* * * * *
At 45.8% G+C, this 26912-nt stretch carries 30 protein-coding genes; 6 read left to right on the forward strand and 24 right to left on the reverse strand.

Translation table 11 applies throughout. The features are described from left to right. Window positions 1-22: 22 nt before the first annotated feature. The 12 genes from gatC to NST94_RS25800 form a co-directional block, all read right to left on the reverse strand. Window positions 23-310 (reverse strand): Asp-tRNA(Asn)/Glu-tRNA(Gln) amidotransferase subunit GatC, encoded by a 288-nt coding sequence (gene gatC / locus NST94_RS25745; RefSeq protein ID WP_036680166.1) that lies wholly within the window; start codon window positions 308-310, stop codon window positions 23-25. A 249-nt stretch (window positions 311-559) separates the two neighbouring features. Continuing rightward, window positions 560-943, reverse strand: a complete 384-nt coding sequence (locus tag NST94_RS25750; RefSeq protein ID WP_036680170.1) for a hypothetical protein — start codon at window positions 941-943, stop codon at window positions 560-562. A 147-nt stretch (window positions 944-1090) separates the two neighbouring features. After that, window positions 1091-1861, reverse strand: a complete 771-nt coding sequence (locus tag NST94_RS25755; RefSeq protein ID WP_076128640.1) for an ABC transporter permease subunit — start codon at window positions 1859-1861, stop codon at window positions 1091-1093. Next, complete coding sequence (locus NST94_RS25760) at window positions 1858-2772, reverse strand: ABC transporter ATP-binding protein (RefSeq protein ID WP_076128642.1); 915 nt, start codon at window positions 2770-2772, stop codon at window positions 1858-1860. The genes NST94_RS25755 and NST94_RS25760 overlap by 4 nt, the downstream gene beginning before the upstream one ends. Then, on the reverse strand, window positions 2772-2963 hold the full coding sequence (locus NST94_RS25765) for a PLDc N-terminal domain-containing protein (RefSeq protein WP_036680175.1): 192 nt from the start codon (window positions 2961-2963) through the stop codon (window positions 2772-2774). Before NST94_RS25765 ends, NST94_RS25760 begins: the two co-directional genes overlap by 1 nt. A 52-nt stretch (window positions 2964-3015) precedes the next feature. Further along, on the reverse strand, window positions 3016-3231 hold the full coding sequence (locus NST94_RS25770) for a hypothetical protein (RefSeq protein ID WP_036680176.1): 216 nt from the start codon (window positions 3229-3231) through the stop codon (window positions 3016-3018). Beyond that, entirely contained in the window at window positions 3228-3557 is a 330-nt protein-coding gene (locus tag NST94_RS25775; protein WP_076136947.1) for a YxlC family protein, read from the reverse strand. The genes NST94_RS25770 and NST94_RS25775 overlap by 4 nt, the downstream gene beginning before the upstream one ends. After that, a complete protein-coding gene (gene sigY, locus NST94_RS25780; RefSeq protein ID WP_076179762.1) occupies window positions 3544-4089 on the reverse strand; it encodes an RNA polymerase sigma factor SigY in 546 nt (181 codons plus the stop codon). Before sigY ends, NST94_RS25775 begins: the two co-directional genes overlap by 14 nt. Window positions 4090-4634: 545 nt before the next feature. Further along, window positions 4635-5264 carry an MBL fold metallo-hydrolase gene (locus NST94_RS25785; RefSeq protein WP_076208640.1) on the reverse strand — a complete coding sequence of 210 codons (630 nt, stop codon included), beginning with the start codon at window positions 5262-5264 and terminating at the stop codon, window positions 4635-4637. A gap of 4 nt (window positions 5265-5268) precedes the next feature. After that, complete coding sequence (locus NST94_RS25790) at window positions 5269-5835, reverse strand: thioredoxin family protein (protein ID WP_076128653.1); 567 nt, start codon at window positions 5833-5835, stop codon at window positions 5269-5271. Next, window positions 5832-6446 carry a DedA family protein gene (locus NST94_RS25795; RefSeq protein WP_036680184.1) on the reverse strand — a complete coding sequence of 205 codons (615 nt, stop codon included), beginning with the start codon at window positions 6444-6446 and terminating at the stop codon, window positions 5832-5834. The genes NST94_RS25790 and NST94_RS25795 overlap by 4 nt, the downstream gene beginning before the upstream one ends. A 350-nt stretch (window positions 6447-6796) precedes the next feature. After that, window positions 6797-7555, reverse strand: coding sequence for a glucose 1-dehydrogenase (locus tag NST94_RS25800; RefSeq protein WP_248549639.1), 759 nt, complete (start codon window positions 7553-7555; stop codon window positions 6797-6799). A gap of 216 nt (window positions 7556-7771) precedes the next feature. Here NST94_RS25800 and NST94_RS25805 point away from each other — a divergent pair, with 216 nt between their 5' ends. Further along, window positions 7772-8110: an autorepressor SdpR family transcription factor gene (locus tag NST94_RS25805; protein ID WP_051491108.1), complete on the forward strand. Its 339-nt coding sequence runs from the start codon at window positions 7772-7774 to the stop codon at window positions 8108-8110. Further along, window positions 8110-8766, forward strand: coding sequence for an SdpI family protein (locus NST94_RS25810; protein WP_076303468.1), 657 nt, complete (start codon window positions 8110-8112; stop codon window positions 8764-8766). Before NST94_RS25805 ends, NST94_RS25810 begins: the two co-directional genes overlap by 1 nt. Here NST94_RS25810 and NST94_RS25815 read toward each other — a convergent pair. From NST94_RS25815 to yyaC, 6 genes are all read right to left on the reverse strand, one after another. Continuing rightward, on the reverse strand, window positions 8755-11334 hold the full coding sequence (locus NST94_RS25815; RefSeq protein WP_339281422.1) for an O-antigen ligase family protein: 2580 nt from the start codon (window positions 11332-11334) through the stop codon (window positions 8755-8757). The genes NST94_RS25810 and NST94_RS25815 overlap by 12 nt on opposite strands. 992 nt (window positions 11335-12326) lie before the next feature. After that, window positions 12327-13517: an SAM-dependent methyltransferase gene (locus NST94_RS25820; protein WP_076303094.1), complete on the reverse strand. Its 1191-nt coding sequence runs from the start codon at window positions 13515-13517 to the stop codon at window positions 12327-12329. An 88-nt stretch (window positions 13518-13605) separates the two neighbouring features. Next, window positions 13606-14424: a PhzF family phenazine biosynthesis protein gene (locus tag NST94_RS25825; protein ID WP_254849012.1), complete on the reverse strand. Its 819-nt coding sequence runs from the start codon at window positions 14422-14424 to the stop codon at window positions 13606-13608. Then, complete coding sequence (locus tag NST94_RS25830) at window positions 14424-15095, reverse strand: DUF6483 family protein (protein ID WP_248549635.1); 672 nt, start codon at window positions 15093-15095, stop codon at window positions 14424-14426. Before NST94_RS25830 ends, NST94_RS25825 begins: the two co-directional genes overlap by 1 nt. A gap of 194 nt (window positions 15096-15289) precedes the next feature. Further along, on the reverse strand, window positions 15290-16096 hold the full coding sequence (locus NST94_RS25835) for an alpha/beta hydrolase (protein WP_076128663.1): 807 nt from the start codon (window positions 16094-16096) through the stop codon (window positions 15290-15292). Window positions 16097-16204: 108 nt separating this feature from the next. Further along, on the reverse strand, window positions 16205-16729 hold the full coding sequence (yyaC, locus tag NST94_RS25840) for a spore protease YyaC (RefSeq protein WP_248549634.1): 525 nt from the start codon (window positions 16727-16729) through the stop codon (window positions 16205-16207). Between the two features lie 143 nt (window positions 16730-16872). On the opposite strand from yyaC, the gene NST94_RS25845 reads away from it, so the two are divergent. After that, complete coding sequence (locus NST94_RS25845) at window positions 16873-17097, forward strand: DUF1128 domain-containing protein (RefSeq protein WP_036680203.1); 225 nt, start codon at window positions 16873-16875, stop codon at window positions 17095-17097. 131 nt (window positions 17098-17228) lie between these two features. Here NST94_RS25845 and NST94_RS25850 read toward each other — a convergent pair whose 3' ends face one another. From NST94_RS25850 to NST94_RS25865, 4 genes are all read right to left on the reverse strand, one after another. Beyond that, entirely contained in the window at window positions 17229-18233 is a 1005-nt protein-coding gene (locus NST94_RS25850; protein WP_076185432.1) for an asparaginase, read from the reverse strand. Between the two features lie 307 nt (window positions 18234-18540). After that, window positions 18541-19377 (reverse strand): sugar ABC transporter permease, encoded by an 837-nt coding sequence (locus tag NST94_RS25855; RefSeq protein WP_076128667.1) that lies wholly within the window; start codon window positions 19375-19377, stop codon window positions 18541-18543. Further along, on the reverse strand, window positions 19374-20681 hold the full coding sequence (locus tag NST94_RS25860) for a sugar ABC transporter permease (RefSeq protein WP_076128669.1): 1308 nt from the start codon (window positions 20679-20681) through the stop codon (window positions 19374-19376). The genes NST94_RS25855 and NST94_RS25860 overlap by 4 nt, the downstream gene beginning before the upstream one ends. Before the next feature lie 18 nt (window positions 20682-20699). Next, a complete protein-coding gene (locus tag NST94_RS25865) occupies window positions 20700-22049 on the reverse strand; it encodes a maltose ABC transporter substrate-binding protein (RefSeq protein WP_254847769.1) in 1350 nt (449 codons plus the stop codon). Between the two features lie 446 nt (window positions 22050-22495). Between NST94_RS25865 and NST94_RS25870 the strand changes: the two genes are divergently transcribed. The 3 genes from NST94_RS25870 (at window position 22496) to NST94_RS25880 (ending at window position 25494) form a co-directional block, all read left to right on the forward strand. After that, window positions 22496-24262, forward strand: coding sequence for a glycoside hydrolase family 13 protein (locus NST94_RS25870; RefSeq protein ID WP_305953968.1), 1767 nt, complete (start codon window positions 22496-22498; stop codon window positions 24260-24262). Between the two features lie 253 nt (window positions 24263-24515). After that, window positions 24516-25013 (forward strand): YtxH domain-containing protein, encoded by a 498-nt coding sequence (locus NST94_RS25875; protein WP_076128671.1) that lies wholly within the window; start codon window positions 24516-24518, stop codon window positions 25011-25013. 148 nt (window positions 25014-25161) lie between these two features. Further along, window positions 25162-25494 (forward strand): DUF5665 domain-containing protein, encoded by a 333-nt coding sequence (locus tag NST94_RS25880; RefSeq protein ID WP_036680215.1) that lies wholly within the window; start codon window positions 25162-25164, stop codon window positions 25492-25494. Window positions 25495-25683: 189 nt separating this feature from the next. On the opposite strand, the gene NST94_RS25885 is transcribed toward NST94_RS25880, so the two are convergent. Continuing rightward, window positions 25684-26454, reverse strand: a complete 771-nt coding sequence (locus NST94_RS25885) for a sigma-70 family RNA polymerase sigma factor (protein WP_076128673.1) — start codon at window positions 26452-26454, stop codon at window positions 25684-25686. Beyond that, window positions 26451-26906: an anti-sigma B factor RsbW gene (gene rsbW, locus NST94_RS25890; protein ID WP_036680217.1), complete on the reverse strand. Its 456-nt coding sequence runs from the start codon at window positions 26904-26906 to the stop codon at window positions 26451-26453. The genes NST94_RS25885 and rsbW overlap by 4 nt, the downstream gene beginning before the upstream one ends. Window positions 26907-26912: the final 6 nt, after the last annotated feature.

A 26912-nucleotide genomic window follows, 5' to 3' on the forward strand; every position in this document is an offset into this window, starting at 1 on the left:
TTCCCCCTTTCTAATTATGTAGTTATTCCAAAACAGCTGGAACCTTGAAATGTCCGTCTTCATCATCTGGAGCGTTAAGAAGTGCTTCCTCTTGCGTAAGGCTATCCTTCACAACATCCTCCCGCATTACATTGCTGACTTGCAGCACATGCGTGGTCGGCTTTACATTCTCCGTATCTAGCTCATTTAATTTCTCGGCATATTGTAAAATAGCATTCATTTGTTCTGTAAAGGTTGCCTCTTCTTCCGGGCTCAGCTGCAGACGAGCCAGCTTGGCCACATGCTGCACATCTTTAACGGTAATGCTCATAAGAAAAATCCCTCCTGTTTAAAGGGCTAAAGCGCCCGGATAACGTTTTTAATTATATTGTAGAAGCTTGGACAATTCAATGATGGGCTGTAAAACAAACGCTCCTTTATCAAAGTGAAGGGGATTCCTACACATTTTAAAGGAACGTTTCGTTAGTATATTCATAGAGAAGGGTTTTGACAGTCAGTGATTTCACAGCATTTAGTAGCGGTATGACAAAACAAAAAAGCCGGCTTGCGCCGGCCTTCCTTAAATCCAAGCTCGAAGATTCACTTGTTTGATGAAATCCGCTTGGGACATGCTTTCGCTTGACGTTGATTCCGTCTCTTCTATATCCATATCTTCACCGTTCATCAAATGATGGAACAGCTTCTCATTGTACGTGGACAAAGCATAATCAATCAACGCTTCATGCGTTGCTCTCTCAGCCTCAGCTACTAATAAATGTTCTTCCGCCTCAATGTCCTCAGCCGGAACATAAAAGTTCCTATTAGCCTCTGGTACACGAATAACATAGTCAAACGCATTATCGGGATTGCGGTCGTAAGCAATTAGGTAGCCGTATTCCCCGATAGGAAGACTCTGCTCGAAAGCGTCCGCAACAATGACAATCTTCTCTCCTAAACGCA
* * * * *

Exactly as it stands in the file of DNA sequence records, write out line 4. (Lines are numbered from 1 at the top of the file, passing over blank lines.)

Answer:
TTCCCCCTTTCTAATTATGTAGTTATTCCAAAACAGCTGGAACCTTGAAATGTCCGTCTTCATCATCTGGAGCGTTAAGAAGTGCTTCCTCTTGCGTAAGGCTATCCTTCACAACATCCTCCCGCATTACATTGCTGACTTGCAGCACATGCGTGGTCGGCTTTACATTCTCCGTATCTAGCTCATTTAATTTCTCGGCATATTGTAAAATAGCATTCATTTGTTCTGTAAAGGTTGCCTCTTCTTCCGGGCTCAGCTGCAGACGAGCCAGCTTGGCCACATGCTGCACATCTTTAACGGTAATGCTCATAAGAAAAATCCCTCCTGTTTAAAGGGCTAAAGCGCCCGGATAACGTTTTTAATTATATTGTAGAAGCTTGGACAATTCAATGATGGGCTGTAAAACAAACGCTCCTTTATCAAAGTGAAGGGGATTCCTACACATTTTAAAGGAACGTTTCGTTAGTATATTCATAGAGAAGGGTTTTGACAGTCAGTGATTTCACAGCATTTAGTAGCGGTATGACAAAACAAAAAAGCCGGCTTGCGCCGGCCTTCCTTAAATCCAAGCTCGAAGATTCACTTGTTTGATGAAATCCGCTTGGGACATGCTTTCGCTTGACGTTGATTCCGTCTCTTCTATATCCATATCTTCACCGTTCATCAAATGATGGAACAGCTTCTCATTGTACGTGGACAAAGCATAATCAATCAACGCTTCATGCGTTGCTCTCTCAGCCTCAGCTACTAATAAATGTTCTTCCGCCTCAATGTCCTCAGCCGGAACATAAAAGTTCCTATTAGCCTCTGGTACACGAATAACATAGTCAAACGCATTATCGGGATTGCGGTCGTAAGCAATTAGGTAGCCGTATTCCCCGATAGGAAGACTCTGCTCGAAAGCGTCCGCAACAATGACAATCTTCTCTCCTAAACGCA